Guest Review: Montana’s Gladstone shines in “Certain Women”
Picture screened at Montana Film Festival, opens across country on Oct. 14
Unconventional narrative, solid performances from a talented cast and the Montana landscape give Kelly Reichardt’s Certain Women an unexpected, if somewhat exasperating, charm.
I say exasperating because the film defies the expected narrative form, weaving three women’s tangentially related stories, all three stories held together by the backdrop and the shared experiences of the characters. Like Clarissa Dalloway and Septimus Warren Smith in Virginia Woolf’s Mrs. Dalloway – two characters who never meet and who ostensibly have nothing to do with each other but who, the reader learns, are inextricably linked by their shared sensibilities and perspectives – the characters of Certain Women move in and out of each other’s lives without knowing it.
There is Laura (Laura Dern) the Livingston lawyer trying to convince her client, Fuller (Jared Harris), that he is unable to sue the contractor he worked for when he experienced an on-the-job injury. After finally being convinced he has no case because he previously accepted a small settlement, Fuller turns to Laura for emotional support that she reluctantly gives.
Then there is Gina (Michelle Williams, who was born in Kalispell) who, along with her husband Ryan (James Le Gros), are building a house in the country. Gina wants the house to look “authentic” so she and Ryan set out to persuade an old landowner to sell a pile of stone to them for the home.
Finally, there is the Rancher (played beautifully by Lily Gladstone), who finds a kindred spirit in Beth, played by Kristen Stewart. Beth is a new lawyer who drives four hours both ways from Livingston to Belfry twice a week to teach a class on education law. Having seen other people walking into the local school one evening, the Rancher wanders into Beth’s class, and the two begin an after-class ritual of having dinner at the local truck stop, until Beth abruptly quits her post.
The film premiered at the Sundance Film festival earlier this year and is scheduled for general release Oct. 14, but was screened at the second annual Montana Film Festival this weekend in Missoula.
Gladstone attended the film festival for a talk-back after the showing. While there, she praised Reichardt’s respect of her actors’ ability – she lets them do what they’re good at, Gladstone said.
The characters of Certain Women are blessedly ordinary and their lives are mundane, but the film itself is anything but boring. Reichardt, who adapted her script from a set of short stories by Maile Meloy, finds the humanity, maybe even the extraordinary, in her characters’ everyday lives (also similarly to Woolf).
Gladstone, by the way, is a Montana actor who currently lives in Missoula and spent much of her childhood on the Blackfeet Indian Reservation. A Native American, she lends accurate and appropriate diversity to a film set in Montana. She performs the Rancher with nuance and sensitivity that is both relatable and heartbreaking in its sincerity, especially during an uncomfortably long shot of her driving through Livingston toward the highway. Her performance is the strongest in a film of strong performances.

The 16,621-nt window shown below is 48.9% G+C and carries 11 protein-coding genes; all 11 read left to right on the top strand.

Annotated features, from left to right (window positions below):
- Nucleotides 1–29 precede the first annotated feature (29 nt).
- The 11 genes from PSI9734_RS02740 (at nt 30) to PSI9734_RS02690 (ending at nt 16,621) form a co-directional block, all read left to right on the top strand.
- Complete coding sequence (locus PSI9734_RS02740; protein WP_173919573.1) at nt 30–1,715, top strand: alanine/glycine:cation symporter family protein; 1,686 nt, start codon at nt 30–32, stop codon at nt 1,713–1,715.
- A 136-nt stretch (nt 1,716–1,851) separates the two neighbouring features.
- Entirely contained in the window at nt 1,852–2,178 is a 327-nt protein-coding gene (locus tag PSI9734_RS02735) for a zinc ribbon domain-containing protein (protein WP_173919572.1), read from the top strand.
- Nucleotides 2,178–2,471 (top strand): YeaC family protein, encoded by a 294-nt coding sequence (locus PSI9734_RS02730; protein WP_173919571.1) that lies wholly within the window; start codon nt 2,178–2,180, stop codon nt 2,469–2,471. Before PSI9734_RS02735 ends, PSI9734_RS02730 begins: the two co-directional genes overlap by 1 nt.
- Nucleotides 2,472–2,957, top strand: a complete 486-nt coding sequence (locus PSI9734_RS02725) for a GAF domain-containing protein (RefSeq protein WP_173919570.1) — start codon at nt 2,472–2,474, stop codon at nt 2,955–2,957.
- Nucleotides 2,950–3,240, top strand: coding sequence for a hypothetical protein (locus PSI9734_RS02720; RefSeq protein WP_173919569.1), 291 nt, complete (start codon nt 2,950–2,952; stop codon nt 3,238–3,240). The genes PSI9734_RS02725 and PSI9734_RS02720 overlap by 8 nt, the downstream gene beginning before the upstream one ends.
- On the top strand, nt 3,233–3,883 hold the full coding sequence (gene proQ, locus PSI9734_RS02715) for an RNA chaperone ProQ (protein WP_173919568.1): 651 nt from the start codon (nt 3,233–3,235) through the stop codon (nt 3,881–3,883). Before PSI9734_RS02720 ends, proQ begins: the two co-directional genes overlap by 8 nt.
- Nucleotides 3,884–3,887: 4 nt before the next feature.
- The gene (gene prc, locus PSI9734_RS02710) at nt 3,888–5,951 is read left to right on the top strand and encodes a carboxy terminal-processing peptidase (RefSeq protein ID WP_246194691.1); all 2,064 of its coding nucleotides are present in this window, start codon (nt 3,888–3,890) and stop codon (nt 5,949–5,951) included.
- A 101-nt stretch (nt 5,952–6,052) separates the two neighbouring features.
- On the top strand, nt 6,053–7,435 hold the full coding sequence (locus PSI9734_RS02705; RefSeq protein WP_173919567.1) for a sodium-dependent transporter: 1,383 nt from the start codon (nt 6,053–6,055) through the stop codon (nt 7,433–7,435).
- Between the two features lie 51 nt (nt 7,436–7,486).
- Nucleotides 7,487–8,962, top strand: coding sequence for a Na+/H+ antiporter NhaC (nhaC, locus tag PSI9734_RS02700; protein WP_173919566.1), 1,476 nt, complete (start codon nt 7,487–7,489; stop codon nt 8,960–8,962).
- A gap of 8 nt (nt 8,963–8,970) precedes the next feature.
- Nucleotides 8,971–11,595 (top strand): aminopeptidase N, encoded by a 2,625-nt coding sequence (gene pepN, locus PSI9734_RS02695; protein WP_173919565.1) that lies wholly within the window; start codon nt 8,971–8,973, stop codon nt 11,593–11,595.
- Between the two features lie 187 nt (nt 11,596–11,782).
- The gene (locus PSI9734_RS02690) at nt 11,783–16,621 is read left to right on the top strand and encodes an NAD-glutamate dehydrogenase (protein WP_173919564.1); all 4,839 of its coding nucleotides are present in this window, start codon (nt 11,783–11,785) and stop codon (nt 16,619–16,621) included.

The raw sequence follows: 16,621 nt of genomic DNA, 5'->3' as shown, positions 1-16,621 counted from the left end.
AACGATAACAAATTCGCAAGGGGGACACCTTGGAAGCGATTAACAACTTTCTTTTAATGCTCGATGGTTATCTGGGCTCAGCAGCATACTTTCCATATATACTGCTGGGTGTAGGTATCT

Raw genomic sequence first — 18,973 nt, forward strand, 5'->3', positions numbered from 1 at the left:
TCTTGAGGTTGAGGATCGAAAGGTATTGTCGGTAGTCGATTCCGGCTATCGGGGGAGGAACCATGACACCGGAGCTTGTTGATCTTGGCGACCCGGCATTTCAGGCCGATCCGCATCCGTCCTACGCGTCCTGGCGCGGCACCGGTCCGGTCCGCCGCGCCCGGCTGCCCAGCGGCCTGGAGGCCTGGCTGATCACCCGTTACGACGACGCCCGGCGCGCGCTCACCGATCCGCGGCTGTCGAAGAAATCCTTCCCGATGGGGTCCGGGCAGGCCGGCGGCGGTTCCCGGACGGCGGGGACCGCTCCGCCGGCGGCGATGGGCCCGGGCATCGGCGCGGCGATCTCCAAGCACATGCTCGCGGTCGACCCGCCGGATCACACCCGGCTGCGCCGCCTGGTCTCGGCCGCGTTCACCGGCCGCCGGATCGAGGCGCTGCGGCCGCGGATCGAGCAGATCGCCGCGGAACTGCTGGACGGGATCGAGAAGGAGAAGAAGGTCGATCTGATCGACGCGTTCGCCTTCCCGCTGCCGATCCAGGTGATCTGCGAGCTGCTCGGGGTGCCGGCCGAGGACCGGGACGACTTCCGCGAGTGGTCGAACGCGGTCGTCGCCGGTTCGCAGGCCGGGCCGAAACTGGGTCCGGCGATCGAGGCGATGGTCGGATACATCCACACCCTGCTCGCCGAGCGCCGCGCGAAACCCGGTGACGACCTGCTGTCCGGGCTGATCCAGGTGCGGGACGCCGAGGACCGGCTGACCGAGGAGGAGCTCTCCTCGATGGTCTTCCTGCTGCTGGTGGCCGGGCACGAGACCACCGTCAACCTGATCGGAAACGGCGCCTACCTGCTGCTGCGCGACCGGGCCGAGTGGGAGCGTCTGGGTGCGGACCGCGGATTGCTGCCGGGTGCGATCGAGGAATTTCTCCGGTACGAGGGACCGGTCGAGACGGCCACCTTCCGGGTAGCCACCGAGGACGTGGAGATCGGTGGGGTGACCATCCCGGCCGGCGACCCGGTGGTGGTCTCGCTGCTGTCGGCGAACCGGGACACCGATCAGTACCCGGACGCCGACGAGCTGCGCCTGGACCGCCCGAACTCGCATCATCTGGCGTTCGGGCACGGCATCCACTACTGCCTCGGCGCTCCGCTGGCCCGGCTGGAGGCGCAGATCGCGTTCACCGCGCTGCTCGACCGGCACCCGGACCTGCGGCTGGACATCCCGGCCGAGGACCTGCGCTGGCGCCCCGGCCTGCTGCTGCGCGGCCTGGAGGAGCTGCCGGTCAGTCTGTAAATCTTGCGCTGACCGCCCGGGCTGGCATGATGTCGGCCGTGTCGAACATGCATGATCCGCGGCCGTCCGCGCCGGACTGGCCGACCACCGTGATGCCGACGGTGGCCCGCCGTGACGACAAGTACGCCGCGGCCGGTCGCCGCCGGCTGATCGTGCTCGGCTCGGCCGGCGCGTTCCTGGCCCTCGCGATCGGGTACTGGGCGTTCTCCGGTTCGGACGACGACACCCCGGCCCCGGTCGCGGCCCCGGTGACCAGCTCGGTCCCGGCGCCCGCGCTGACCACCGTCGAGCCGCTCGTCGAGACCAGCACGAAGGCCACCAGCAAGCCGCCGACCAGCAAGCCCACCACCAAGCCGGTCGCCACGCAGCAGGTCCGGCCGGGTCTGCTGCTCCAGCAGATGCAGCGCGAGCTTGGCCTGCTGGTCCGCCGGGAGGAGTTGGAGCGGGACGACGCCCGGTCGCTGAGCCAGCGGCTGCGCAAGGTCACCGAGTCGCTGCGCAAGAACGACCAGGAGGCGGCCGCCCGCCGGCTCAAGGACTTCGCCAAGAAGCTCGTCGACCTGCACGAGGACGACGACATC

The film was shot during a Montana autumn, and the landscape of the southern portion of the state provides the perfect backdrop to the stories that take place there. The audience sees the cold, dry landscape as it goes to sleep for the winter, goes on long road trips with the characters, and experiences the quiet interaction between nature and humans. Watching the Rancher open the door to the horse barn each day, the earth covered in snow one day and windswept the next, reminds the viewer that, despite the cold weather, the world is alive and always changing. That change, however, happens almost passively, mirroring the natural ebbs and flows in the everyday lives of the film’s subjects.
Certain Women is not without its flaws, however. Some of the dialogue is stilted and cliché, and continuity issues were distracting (this humble reviewer, by the way, normally does not notice continuity issues).
Its depiction of Native American dancers early on is an uncomfortable moment. As Laura wanders through a shopping mall, she comes across a group of Native American singers and dancers in full regalia (a group from the Fort Peck Reservation, according to the film’s credits). Diversity in film is a great thing, but the dancers’ appearance comes off as a forced attempt to include a glimpse of Native American culture, especially since the appearance is given no context and is not discussed.
Reichardt’s film, however, is worth a watch. Don’t expect a conventional storytelling strategy or a conventional ending, but that’s one of the reasons why Certain Women works so well. It refuses to conform to expectations (and don’t even think about calling it a “chick flick,” because it isn’t) and demands a thoughtful, attentive viewer. If only all films did that.
Certain Women is rated R for language and has a run time of 107 minutes.
Briana Wipf is a graduate student and occasional journalist. A Cut Bank native, she lives in Missoula with her dog, Bob, and spends a lot of time reading and looking for a parking space on the University of Montana campus. She also periodically writes guest posts for Big Sky State Buzz.